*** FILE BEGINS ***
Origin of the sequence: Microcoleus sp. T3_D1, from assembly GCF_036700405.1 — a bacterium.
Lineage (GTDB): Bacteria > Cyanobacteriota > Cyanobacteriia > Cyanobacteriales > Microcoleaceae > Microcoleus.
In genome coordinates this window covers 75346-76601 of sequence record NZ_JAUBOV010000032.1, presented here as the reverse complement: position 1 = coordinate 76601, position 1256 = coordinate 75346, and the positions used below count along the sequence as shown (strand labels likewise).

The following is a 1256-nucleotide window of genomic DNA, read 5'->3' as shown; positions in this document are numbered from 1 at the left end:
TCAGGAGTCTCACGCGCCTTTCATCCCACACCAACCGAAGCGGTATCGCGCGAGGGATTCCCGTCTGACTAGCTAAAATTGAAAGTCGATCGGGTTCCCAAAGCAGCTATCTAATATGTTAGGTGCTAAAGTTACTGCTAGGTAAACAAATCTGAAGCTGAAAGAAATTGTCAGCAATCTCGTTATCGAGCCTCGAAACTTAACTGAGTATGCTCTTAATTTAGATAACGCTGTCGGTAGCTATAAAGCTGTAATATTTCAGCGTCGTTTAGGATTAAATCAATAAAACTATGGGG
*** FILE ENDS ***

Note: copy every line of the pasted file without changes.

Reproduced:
Origin of the sequence: Microcoleus sp. T3_D1, from assembly GCF_036700405.1 — a bacterium.
Lineage (GTDB): Bacteria > Cyanobacteriota > Cyanobacteriia > Cyanobacteriales > Microcoleaceae > Microcoleus.
In genome coordinates this window covers 75346-76601 of sequence record NZ_JAUBOV010000032.1, presented here as the reverse complement: position 1 = coordinate 76601, position 1256 = coordinate 75346, and the positions used below count along the sequence as shown (strand labels likewise).

The following is a 1256-nucleotide window of genomic DNA, read 5'->3' as shown; positions in this document are numbered from 1 at the left end:
TCAGGAGTCTCACGCGCCTTTCATCCCACACCAACCGAAGCGGTATCGCGCGAGGGATTCCCGTCTGACTAGCTAAAATTGAAAGTCGATCGGGTTCCCAAAGCAGCTATCTAATATGTTAGGTGCTAAAGTTACTGCTAGGTAAACAAATCTGAAGCTGAAAGAAATTGTCAGCAATCTCGTTATCGAGCCTCGAAACTTAACTGAGTATGCTCTTAATTTAGATAACGCTGTCGGTAGCTATAAAGCTGTAATATTTCAGCGTCGTTTAGGATTAAATCAATAAAACTATGGGG